Short-form video-sharing app (and TikTok competitor) Triller has officially announced the close of a “substantial” funding round as it prepares to list on NASDAQ in “early Q4.”
Triller – which made headlines this month after facing a lawsuit from Verzuz co-founders Timbaland and Swizz Beatz – unveiled these and other developments via a formal release today. On the funding front, the company didn’t disclose the precise sum that it had pulled down, but indicated that the capital influx had resulted from debt as well as equity.
Participants in the “pre-public financing” include Total Formation Co (an affiliate of Taipei-based Taiwan Mobile owner Fubon Financial), Falcon Capital, and Clearvue Partners, Triller said.
On the IPO side, execs reiterated that Triller is expected to list on NASDAQ directly – a planned special purpose acquisition company (SPAC) merger previously fell through – under the ticker “ILLR” towards the beginning of Q4 2022 so long as “the capital markets continue to be stable.”
“This was an important step for Triller to be properly funded entering the Public Markets,” elaborated Triller chairman and CEO Mahi de Silva. “We are very pleased to have such strong market leaders as investors and look forward to bringing Triller to the world via a Nasdaq listing. If the capital markets continue to be stable, we are targeting an early Q4 public listing.”
Triller also took the opportunity to reveal that it had formally closed the purchase of Bare Knuckle Fight Championship (BKFC).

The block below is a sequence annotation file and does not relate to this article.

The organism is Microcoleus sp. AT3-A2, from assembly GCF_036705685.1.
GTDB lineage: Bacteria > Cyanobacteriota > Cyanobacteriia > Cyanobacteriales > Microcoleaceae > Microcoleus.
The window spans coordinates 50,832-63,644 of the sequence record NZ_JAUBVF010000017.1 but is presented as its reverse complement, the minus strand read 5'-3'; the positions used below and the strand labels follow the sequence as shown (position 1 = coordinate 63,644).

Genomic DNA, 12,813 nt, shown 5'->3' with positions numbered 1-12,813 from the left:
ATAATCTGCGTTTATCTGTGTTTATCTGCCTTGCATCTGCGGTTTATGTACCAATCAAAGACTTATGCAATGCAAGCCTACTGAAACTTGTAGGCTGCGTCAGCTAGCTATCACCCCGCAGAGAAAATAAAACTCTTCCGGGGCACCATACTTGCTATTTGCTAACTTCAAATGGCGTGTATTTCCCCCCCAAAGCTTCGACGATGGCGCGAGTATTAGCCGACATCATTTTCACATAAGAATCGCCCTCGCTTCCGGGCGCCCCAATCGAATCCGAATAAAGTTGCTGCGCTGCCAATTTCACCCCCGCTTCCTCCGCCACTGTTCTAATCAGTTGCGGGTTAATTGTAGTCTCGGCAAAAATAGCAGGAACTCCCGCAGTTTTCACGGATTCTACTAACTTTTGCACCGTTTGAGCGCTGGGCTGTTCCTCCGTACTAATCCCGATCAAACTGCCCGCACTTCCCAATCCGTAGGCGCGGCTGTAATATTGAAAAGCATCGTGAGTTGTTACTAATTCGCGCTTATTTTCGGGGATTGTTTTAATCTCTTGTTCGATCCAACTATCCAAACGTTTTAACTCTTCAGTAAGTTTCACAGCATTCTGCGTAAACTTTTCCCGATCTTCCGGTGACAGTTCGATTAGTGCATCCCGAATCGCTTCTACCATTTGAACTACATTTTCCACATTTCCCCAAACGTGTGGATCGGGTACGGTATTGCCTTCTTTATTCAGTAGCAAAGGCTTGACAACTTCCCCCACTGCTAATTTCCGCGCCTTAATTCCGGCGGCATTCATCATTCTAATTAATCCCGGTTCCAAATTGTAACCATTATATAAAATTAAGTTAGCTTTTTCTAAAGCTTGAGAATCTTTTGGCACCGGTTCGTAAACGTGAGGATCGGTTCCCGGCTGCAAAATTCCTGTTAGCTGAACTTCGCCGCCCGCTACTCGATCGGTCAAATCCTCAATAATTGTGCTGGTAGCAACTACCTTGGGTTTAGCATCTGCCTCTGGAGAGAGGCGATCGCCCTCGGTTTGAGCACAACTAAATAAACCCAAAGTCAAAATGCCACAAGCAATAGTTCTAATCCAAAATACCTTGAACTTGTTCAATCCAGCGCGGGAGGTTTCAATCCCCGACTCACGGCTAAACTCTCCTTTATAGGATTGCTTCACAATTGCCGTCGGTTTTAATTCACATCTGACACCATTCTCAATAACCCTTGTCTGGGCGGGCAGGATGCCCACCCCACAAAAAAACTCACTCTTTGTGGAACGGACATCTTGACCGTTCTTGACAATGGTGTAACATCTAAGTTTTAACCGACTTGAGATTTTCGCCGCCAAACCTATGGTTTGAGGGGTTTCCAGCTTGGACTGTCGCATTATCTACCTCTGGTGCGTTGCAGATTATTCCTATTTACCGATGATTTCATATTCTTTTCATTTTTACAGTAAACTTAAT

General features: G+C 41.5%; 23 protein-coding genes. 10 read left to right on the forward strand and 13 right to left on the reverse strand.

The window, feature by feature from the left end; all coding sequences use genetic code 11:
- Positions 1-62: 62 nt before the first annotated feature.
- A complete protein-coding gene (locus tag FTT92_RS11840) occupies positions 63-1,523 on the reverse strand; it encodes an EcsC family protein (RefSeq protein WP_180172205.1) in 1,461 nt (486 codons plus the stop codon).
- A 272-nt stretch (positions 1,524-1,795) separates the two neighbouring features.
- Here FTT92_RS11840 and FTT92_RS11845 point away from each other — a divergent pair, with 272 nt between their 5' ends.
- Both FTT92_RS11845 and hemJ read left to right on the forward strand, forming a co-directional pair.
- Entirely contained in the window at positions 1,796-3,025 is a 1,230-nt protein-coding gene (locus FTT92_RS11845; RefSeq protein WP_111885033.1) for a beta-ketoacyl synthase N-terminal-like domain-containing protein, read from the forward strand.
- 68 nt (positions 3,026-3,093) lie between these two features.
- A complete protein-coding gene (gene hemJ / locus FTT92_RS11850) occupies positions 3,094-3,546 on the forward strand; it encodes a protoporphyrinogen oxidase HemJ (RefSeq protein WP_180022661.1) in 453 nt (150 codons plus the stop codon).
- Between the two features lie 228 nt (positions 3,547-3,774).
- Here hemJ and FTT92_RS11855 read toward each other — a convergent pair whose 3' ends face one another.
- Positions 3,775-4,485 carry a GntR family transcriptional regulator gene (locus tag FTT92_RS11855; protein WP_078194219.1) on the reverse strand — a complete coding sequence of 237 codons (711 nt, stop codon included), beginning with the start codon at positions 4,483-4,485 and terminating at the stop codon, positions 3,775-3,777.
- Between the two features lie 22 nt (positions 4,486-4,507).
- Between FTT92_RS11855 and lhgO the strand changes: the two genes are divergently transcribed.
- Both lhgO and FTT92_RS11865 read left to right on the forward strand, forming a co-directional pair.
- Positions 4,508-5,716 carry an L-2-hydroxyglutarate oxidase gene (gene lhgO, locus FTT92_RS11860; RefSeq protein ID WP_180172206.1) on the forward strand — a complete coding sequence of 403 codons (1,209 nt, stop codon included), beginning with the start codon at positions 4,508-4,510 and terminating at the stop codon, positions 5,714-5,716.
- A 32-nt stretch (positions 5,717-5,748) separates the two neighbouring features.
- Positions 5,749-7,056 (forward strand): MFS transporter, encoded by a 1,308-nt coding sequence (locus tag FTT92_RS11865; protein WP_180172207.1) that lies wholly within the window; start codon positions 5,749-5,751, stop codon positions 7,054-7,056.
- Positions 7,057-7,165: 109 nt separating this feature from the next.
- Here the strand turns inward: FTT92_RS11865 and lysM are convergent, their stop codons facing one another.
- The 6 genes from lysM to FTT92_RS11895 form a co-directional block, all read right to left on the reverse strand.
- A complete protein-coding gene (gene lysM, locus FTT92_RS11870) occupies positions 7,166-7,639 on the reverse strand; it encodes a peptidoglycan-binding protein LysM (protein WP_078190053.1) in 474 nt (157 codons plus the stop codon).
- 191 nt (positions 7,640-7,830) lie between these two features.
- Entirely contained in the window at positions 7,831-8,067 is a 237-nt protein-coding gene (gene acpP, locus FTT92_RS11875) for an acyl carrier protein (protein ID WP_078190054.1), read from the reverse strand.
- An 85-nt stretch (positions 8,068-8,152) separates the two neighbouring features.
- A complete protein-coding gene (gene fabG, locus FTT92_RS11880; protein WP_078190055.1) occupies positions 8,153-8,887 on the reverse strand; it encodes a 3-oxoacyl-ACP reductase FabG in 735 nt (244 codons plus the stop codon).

Having announced the acquisition earlier in 2022, the Amplify.ai and FITE.TV owner Triller relayed in today’s release that BKFC boasts “an anticipated 200,000 subscribers.” And as Triller has promoted hybrid combat-sports and music events in the past, it’ll be worth following its plans for the subsidiary moving forward.
(In related but decidedly discouraging news, Virginia Beach Police this afternoon declared BKFC interim bantamweight champion Reggie Barnett Jr. a “missing/endangered person” and said that the individual had last been in contact with his family yesterday.)
With its positioning at the intersection of music, social media, and crowd-based events, Triller could well be poised to achieve material success and growth should the U.S. government finally decide to ban ByteDance-owned TikTok, which has faced ample user-privacy criticism over the years.
As it stands, though, Triller now bills itself as an “AI-powered open garden technology platform for creators.” To date, said technology platform has raised north of $300 million, per higher-ups, who likewise maintain that their company has “over 300 million users across all of its platforms.”